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MacRobertson ShieldMacRobertson Shield Won by Great Britain

6-22 August 2010
Bowdon Croquet Club, Bowdon, Cheshire, England, UK
Bury Croquet Club, Heaton Park, Manchester, England, UK
Nottingham Croquet Club, Nottingham, England, UK
Roehampton Club, London, England, UK
Surbiton Croquet Club, Surbiton, Surrey, England, UK
by Leo Nikora from MacRobertson Shield 2010

Great Britain won the MacRobertson Shield, winning all three of its Tests against Australia, New Zealand, and United States. NZ came in second, upsetting both Aus and US, and losing only to GB. US came in third, beating Aus.

Team US got off to a great start, winning the first day of play against GB, then sweeping GB the second day, but narrowly losing to GB 12-9 Matches on the last day. US went on to beat Aus convincingly 14-7 Matches. This is the fourth time US has finished third.

Complete results for all countries are at 2010 MacRobertson Shield Results, and detailed commentaries of all games are at 2010 MacRobertson Shield Commentary. Pictures of the USA-GB Test are at Bowdon Croquet Club. An analysis of each contry's performance was made by Chris Clarke of New Zealand.

The MacRobertson Shield is the top tier of the World Croquet Federation (WCF) World Team Championship for International Croquet, competed for every 3-4 years by teams of six players representing Australia, New Zealand, Great Britain and the United States of America. See the history of the event. Great Britain is the current holder. The United States first competed in 1993, and finished third the last three times (2000, 2003, 2006).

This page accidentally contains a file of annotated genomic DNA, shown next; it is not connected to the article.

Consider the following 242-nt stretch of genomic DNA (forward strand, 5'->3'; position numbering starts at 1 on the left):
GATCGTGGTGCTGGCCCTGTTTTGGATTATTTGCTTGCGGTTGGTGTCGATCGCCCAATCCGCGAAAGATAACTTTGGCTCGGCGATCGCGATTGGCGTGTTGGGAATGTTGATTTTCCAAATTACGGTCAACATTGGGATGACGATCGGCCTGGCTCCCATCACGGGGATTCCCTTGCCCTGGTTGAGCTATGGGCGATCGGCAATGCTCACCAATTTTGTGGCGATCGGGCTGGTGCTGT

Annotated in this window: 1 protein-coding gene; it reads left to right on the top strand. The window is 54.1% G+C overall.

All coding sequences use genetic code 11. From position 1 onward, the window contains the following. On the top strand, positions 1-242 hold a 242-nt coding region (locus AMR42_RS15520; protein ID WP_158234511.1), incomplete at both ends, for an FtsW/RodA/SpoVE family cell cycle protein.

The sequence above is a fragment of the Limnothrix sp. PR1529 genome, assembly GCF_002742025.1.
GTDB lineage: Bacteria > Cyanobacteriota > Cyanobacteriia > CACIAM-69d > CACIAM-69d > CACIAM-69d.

The Croquet Association (of England, Wales, Northern Ireland, Channel Islands, and Isle of Man), in collaboration with five of its member clubs (see above), is hosting the 2010 MacRobertson Shield. The four competing countries take turns hosting the event. The United States Croquet Association hosted in 2003 at the National Croquet Center in West Palm Beach, FL.

Each country plays one Test with every other country. Each Test consists of 21 Matches: 12 Singles and 9 Doubles.

Tests Great Britain Australia United States New Zealand Won
Tests Matches
Great Britain 1st 14-7 12-9 11-10 3 37
Australia   4th     0 22
United States   14-7 3rd   1 28
New Zealand   13-8 16-5 2nd 2 39

Each Match is two-out-three games.

Doubles Great Britain
United States Aiton
Mulliner
Maugham
Beijderwellen
Fulford
Lines
Bast
Huneycutt
+17
–26tp(A)
–23tp(M)
–15
+15
+5
–17tp(F)
+26tp(H)
+26tp(H)
Lamm
Soo
+26
+26tp(L)
–5tp(B)
+16
+26
–26tp(F)
–26tp(F)
Grimsley
Rothman
+27tp(R)
+19
–4
–4
–24tp(L)
–22tp(L)

Singles Great Britain
United States Fulford Maugham
Huneycutt –5tp, –15tp +26, +9
Rothman –26tp, –23tp +5, +10otp
  Beijderwellen Mulliner
Lamm –14, –26tp +13tpo,
–13tpo, –16
Bast –12tpo, –26tp –17tp, –22
  Aiton Lines
Grimsley +26, +14otp –10tp, –17
Soo +19, –20tp, +25tp –26, –4tp

Doubles Australia
United States Forster
M. Clarke
Fletcher
Dumergue
Landrebe
Beard
Bast
Huneycutt
+8otp(C)
+26tp(H)
+13tpo(H)
+11otp(F)
+26tp(H)
+26tp(B)
Lamm
Soo
3
+9
26tp(F)
+17
25tp(F)
+6
26tp(L)
26tp(L)
Grimsley
Rothman
+26tp(R)
+26tp(R)
26qp(F)
17
+4tp(R)
+17tp(R)

Singles Australia
United States Fletcher Forster
Huneycutt +3, +26tp +18tp, +3tp
Rothman +26tp, +26tp +26tp, +26tp
  Dumergue Landrebe
Lamm +13tpo, 13tpo, 26tp +26tp 15tp +26tp
Grimsley 26tp,+11, 15tp +4otp, +26tp
  M. Clarke Beard
Bast +17tp, 16, +17tp +26tp, 17tp, –17tp
Soo 26tp, 17tp +17tp, +3